“I'll be home for Christmas
You can count on me
Please have snow and mistletoe
And presents on the tree”
-"I'll Be Home For Christmas," by Kim Gannon, Walter Kent, and Buck Ram
I think of all the things in the lyrics above at Christmas time, and one more: poinsettias. Although they come in all kinds of pretty shades these days, the poinsettias of my youth always bore bright red flowers and Christmas-green leaves. My mom had a few that she kept alive inside for years, pinching them back to keep them from getting leggy. Putting them out for a blast of cold air to turn their flowers red in the weeks before Christmas.
Poinsettias are seen everywhere during Christmas season—in homes, churches, grocery store displays, and in Christmas ornamentation. Their use in Christmas imagery is thought to date back to 16th century Mexico. There, Franciscan friars used the plants as Christmas decorations as early as the 17th century. Many believe the star-shaped flowers represent the Star of Bethlehem and their red color symbolizes the blood of Jesus. Poinsettias are called “Noche Buena” or “Christmas Eve” in Mexico, and they are known as the “Crown of the Andes” in some South American countries.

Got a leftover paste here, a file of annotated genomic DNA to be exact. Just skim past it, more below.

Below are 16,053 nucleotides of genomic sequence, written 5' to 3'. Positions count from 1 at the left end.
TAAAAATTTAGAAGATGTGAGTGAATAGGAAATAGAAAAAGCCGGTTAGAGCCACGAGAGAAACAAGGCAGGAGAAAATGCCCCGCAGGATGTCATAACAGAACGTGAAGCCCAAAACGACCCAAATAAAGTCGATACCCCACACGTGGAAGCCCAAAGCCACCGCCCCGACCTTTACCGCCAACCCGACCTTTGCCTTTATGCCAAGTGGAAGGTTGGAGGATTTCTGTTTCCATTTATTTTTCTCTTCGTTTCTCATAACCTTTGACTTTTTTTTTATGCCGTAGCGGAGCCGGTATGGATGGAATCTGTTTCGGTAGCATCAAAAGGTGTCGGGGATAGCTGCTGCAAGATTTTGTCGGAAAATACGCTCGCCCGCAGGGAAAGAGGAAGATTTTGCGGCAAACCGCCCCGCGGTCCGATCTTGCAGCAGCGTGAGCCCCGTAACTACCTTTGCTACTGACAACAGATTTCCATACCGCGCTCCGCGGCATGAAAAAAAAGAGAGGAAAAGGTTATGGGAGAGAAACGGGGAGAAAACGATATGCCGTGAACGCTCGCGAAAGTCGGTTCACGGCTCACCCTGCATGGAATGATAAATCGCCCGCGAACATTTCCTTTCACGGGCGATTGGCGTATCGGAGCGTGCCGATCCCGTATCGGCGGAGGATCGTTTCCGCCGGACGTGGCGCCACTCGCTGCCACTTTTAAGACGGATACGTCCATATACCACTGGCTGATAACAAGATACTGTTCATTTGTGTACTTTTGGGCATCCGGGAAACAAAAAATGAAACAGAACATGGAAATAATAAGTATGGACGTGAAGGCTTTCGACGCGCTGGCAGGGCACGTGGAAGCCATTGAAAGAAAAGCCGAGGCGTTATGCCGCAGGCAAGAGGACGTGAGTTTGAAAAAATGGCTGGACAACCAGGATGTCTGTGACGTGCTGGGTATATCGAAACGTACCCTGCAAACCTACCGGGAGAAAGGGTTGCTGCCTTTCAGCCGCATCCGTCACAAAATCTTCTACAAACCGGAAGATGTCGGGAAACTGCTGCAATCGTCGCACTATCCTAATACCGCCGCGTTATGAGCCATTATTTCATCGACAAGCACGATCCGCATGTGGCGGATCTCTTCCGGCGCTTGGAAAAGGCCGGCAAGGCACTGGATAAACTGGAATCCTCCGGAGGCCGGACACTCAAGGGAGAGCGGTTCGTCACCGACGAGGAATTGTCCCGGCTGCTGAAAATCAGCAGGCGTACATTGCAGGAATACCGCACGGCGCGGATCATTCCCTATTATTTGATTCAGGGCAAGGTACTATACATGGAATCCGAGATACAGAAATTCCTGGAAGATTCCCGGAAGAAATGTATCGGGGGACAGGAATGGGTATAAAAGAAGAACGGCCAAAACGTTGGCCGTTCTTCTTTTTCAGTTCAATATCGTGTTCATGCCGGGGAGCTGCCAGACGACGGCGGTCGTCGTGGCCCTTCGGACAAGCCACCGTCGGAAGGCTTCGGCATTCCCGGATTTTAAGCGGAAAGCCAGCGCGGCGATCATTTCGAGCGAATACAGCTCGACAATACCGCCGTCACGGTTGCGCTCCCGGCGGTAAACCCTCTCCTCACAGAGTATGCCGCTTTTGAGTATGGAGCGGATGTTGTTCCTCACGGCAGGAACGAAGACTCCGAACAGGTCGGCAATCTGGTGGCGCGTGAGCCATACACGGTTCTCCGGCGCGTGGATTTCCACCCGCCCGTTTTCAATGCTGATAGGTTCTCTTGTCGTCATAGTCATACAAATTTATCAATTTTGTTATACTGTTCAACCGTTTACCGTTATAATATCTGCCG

This year I celebrated the poinsettia and its Mexican heritage in a veggie tray with dip. I made red flowers by cutting strips of red bell pepper, used a basil leave garnish for the plant’s foliage, and guacamole for the pot. The result was appealing to both the eye and the palette, and oh, so easy to make, and to eat. And anything "Easy" is just right for me.
Feel free to use this picture as a reference to make your own poinsettia appetizer. Or take a moment to peruse our 2012 12 Days of Christmas photo series for other ideas, as we roll out a new holiday food picture each day. And check out our smart cookbooks for people on the go. Priced below $8.00 they make wonderful virtual stocking stuffers and gifts for people who love delicious food that’s quick and easy to make. Remember, ebooks can be sent to anyone with an email address!
Stop in tomorrow to see what we’re doing on the 7th Day of Christmas.